Tesla scored a rare victory in a legal case that is being watched by other manufacturers, the automotive franchise industry, and other states. The case revolves around the highly contested right to sell vehicles directly to customers. Tesla struggled in some of the states that have very stringent franchise regulations essentially banning direct sales.
Tesla has been battling the state of Delaware, and all seemed lost last year when the Superior Court ruled against the company. The judge decided that the Delaware Motor Vehicle Franchising Act does not allow Tesla to sell its vehicles without a franchise dealership network.
While the franchise lobbying group may have been celebrating, Tesla wasn’t ready to give up and appealed the decision. The case went to the Supreme Court which sided with Tesla and returned the case back to Superior Court with an interesting conclusion. According to the justices, the Vehicle Franchising Act only applies to the relationship between automakers and franchise dealers and since Tesla doesn’t use franchise networks – the Act does not apply to it.
Chief Justice Collins Seitz Jr. went as far as commenting that there is nothing in the Act that supports the DMV’s interpretation that the Act bans direct sales of vehicles. He commented that the Act was never intended to prohibit direct sales and no other law exists to stop Tesla’s direct sales business.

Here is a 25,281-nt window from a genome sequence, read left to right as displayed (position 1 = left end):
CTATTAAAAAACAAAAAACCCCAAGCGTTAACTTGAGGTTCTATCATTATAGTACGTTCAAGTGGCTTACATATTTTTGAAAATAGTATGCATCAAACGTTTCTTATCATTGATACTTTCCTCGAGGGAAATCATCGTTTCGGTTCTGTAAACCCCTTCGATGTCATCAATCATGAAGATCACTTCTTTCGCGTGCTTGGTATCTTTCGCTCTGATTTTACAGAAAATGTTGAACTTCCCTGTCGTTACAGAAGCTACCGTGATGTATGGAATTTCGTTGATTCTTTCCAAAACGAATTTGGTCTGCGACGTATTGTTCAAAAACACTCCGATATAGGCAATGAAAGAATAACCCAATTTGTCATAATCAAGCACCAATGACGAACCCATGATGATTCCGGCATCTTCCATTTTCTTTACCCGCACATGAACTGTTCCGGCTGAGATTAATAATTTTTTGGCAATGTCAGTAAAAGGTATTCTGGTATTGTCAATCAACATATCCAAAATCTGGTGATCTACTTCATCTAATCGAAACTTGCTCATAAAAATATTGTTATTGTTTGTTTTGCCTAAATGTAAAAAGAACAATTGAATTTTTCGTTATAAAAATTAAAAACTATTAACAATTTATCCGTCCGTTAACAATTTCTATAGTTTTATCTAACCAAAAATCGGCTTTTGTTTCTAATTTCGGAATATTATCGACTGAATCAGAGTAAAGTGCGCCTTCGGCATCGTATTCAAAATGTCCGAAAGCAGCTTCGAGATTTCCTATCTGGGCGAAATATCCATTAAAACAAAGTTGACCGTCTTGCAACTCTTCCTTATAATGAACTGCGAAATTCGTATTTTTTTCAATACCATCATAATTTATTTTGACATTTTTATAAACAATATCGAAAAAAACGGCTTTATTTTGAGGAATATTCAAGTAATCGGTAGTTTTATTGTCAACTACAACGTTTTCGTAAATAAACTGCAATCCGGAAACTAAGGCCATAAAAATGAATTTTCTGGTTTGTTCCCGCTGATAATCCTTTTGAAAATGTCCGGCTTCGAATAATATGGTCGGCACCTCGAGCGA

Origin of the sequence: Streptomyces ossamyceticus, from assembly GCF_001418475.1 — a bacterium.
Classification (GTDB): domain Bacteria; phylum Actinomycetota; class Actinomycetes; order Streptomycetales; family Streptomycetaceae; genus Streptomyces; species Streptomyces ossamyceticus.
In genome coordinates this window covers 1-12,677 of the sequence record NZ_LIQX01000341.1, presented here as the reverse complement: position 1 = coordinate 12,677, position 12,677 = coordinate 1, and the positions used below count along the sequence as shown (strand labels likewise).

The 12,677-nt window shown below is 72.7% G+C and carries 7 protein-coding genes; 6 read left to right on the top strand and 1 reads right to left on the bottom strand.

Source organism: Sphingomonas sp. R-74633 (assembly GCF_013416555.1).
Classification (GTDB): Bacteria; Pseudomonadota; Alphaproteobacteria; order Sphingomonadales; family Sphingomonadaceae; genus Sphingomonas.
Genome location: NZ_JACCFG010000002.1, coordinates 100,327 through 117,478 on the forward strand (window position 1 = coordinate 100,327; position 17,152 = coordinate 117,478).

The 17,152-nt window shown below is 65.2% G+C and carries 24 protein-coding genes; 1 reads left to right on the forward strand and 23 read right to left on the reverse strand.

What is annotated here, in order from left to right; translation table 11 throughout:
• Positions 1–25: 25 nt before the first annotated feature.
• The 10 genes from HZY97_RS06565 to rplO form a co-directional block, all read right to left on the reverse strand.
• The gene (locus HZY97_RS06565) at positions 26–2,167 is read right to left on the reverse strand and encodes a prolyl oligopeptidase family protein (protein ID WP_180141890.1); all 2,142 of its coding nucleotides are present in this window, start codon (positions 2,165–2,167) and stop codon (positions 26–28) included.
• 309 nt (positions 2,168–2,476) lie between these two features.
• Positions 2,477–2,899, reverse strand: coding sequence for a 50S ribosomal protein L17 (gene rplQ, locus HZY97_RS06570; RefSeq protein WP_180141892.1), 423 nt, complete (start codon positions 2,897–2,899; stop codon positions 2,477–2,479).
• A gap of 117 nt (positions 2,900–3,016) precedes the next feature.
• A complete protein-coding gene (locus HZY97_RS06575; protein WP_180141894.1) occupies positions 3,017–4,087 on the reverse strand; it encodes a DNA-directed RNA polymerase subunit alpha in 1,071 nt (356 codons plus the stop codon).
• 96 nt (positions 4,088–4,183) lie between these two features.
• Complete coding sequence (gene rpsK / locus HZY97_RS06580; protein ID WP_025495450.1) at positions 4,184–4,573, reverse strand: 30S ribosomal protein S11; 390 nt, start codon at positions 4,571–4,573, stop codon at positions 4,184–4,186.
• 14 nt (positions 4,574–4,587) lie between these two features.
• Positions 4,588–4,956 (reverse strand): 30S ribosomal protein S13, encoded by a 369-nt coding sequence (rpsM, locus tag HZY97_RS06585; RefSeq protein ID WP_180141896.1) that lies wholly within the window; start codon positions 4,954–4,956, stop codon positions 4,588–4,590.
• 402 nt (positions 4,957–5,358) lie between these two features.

Tesla first filed a dealer license application with DMV in Delaware back in 2019, but the company was only allowed to open a gallery – a display showroom without the right to sell vehicles. Tesla’s second application was denied in 2020 when DMV cited the Franchise Act as prohibiting direct sales. Tesla appealed that decision to the Superior Court but lost it as the judge did not consider the company to be a “new motor vehicle dealer” simply because it did not have third-party franchise agreements in place.
Tesla is battling a sales ban in Louisiana as well, and it was able to take advantage of a legal loophole in New Mexico after it was banned there as well. Its victory in Delaware is an important step not only for Tesla but for Rivian and Lucid who use the direct sales business model. Other manufacturers are watching closely as well, hoping that Tesla will pave the way, and pick up the legal bills at the same time, for a new way to sell vehicles in the US.
Ford is paying very close attention to Tesla’s struggles. The Blue Oval introduced its online sales model in Europe where customers don’t need to haggle for prices. Dealerships are still responsible for deliveries and servicing but the sale is done online at a guaranteed price. While that may mean higher prices for less desirable models, it certainly means no crazy markups for electric cars – something that US dealers are notorious for.